A major difference between student loans and other types of loans is the fact that you virtually cannot escape student loans. Declaring bankruptcy is possible on a personal loan, but for both federal and private student loans, you need to take things a step (or three) further.
To get your student loans forgiven, you need to prove that they’re causing you undue hardship, which means:
- You can’t maintain a minimal standard of living for yourself and your dependents based on your current income and expenses
- Your financial situation isn’t likely to change during your loan’s term
- You’ve made good faith efforts to repay the loan
Believe it or not, they don’t evaluate these three aspects lightly. Your best bet is to do a thorough evaluation of your current and future financial situation before taking out any loans. That way, you don’t have to even consider trying to get your loans forgiven.
Here’s a great tool that’ll break everything down for you.
If your loans aren’t forgiven and you’re struggling with payments, you may default on your loan. Going into default means that you’ve failed to pay your loan as agreed, which usually means you’ve either:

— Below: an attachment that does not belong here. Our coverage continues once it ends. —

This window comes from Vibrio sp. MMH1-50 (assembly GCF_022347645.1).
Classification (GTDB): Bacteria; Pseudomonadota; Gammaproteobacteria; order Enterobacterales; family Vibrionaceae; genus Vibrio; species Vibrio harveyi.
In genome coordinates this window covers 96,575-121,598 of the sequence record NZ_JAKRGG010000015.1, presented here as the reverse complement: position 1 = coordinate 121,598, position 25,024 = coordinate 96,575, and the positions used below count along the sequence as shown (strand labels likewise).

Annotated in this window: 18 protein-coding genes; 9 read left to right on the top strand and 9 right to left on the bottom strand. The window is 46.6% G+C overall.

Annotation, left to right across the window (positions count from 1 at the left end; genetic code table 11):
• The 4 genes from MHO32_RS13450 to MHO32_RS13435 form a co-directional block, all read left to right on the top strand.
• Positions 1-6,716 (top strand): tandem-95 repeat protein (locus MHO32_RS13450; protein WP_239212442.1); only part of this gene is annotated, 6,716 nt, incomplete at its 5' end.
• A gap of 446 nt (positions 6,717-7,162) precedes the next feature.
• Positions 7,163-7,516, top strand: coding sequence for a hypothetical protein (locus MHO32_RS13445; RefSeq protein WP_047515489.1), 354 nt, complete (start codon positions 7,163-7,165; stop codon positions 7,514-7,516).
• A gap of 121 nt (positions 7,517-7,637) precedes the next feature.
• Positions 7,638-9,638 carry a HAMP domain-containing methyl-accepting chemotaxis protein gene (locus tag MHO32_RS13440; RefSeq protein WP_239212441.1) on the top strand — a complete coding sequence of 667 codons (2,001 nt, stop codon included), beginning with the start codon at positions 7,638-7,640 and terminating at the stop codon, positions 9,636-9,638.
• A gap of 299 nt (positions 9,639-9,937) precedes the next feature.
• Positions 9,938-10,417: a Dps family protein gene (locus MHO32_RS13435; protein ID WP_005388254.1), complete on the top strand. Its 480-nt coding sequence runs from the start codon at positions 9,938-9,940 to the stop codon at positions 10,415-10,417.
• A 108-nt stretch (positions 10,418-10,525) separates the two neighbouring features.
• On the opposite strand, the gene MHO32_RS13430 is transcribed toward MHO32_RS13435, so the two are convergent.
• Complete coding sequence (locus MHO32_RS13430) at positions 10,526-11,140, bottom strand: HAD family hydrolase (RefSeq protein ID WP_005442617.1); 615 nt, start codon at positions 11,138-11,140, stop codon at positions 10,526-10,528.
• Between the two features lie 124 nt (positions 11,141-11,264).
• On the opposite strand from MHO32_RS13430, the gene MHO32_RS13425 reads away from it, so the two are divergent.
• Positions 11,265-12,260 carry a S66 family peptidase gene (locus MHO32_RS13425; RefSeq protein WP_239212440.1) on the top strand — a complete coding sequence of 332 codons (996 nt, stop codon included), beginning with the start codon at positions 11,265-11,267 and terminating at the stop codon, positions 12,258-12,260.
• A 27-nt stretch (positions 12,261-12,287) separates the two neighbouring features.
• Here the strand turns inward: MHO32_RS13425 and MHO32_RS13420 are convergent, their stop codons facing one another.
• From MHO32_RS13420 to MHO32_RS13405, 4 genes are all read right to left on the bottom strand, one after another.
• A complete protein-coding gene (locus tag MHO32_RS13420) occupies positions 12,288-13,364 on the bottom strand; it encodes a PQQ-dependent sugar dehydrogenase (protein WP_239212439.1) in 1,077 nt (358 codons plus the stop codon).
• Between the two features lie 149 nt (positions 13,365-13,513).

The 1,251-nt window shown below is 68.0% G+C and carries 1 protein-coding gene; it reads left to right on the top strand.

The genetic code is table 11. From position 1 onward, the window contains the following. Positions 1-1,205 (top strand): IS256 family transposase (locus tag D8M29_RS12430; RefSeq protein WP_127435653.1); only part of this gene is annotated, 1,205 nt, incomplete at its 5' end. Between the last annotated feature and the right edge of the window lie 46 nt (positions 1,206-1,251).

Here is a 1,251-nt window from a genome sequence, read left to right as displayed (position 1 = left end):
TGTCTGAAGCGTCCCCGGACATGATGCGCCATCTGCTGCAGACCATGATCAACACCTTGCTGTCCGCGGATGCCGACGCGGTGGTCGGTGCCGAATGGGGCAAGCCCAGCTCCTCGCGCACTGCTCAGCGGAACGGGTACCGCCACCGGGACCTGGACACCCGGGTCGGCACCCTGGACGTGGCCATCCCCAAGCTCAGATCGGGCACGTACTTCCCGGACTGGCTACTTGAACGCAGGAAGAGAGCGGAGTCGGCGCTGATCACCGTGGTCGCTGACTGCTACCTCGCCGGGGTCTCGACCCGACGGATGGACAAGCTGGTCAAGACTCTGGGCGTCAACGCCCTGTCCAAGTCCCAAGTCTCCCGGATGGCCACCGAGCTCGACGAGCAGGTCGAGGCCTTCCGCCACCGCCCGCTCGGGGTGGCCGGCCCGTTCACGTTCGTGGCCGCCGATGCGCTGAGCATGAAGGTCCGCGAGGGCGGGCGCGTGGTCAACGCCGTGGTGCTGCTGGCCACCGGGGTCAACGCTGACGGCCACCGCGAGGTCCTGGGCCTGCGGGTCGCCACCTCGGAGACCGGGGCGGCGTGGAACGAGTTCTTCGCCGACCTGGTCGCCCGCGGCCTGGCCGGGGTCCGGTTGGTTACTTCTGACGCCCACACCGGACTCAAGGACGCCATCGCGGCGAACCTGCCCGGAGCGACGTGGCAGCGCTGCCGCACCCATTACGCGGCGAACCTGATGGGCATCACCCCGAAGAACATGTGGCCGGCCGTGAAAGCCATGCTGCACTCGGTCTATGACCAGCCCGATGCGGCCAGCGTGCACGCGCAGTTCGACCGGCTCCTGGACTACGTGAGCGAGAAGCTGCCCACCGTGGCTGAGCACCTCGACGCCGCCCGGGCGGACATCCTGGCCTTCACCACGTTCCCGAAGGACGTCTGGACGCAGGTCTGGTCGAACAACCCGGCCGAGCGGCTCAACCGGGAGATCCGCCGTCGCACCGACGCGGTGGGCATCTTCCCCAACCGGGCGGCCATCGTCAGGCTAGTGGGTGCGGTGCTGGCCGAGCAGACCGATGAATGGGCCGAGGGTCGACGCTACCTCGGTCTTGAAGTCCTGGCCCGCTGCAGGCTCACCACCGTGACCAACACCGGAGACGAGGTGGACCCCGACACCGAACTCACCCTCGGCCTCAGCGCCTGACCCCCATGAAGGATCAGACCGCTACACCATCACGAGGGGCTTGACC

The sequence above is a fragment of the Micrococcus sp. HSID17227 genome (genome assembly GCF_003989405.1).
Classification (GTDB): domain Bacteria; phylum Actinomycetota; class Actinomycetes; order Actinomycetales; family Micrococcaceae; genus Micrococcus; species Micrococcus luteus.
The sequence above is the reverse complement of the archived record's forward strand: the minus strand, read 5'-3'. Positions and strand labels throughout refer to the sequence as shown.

- Gone too long without making a payment, or
- Violated the terms and conditions of the loan
It takes a long time to default (federal loans take 270 days), but make sure to check your contract before you get started. If and when it does happen, however, the entire unpaid balance immediately becomes due, you’ll lose various benefits (repayment plans, deferment, forbearance, etc.), and the lender can report you to the credit bureaus, which will destroy your credit.
Defaulting on student loans isn’t the end of the world, but let’s just try to avoid that whole situation, OK? Life is simpler and more enjoyable that way.